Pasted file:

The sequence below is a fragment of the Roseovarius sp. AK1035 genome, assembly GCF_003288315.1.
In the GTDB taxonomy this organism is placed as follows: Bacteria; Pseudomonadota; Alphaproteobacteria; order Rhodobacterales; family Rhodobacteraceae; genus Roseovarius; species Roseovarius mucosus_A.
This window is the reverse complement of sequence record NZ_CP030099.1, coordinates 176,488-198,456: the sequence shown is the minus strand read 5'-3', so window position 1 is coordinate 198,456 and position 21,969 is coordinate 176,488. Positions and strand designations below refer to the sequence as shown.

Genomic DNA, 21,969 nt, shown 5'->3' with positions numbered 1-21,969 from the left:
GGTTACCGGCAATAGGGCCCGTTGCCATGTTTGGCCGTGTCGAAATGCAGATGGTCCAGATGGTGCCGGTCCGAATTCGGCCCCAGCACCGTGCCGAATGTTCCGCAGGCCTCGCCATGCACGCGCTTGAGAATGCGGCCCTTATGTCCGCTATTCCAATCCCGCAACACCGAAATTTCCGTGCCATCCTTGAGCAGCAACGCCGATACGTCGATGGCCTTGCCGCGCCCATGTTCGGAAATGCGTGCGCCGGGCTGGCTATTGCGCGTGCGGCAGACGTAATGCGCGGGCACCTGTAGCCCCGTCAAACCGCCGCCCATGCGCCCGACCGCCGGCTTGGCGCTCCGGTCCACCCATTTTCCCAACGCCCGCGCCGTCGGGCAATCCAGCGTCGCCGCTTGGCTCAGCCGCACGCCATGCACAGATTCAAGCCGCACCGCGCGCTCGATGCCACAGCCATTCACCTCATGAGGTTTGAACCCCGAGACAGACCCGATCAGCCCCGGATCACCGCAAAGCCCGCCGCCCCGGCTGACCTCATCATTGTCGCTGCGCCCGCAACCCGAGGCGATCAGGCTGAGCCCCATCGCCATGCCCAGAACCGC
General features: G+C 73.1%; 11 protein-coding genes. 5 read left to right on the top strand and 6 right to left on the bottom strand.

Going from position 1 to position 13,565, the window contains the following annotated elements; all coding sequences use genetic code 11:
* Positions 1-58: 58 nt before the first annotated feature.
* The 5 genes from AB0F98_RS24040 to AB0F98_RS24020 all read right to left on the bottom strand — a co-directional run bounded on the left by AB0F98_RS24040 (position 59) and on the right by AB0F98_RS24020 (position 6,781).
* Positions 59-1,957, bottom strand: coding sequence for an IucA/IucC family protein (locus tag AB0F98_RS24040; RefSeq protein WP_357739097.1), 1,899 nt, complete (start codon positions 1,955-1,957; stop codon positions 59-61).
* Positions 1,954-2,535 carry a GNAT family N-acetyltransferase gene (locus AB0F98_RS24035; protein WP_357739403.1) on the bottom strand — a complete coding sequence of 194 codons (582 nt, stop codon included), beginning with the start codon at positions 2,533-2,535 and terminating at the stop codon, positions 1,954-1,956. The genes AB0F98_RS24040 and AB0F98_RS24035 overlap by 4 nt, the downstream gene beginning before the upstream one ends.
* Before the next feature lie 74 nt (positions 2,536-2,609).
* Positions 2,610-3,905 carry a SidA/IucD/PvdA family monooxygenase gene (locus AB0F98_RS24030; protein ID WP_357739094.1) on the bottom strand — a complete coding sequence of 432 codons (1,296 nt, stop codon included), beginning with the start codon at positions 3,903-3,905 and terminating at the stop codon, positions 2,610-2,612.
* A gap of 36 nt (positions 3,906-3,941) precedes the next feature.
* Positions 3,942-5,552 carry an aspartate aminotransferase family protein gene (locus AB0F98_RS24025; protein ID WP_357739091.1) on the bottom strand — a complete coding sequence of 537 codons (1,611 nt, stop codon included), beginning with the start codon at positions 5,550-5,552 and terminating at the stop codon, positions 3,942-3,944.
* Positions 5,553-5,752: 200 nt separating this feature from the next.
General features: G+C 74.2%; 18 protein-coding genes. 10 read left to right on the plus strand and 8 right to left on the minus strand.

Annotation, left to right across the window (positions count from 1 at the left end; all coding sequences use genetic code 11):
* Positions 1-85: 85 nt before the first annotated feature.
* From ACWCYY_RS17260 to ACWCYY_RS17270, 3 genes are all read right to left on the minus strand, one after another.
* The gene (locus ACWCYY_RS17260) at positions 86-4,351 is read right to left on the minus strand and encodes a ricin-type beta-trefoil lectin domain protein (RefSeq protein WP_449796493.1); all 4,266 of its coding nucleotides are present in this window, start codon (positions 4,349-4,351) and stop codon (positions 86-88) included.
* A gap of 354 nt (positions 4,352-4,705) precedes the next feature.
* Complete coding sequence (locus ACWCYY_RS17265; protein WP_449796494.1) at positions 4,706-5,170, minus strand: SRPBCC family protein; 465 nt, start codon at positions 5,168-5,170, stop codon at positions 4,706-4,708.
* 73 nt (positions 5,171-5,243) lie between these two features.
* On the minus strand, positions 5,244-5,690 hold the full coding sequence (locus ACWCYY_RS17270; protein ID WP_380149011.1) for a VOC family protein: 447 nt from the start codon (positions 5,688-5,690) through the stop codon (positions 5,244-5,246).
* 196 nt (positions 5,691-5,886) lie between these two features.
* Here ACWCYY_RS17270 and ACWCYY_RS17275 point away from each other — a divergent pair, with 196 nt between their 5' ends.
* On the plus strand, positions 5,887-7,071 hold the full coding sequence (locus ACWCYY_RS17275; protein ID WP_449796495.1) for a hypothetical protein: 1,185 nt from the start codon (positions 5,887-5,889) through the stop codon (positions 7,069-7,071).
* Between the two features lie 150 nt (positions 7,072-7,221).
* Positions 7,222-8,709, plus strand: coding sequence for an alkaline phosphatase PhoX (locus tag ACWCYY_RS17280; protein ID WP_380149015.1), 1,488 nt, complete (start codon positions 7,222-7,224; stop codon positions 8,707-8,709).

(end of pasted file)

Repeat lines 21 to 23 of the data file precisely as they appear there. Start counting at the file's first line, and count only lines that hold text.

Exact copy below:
* The gene (locus ACWCYY_RS17260) at positions 86-4,351 is read right to left on the minus strand and encodes a ricin-type beta-trefoil lectin domain protein (RefSeq protein WP_449796493.1); all 4,266 of its coding nucleotides are present in this window, start codon (positions 4,349-4,351) and stop codon (positions 86-88) included.
* A gap of 354 nt (positions 4,352-4,705) precedes the next feature.
* Complete coding sequence (locus ACWCYY_RS17265; protein WP_449796494.1) at positions 4,706-5,170, minus strand: SRPBCC family protein; 465 nt, start codon at positions 5,168-5,170, stop codon at positions 4,706-4,708.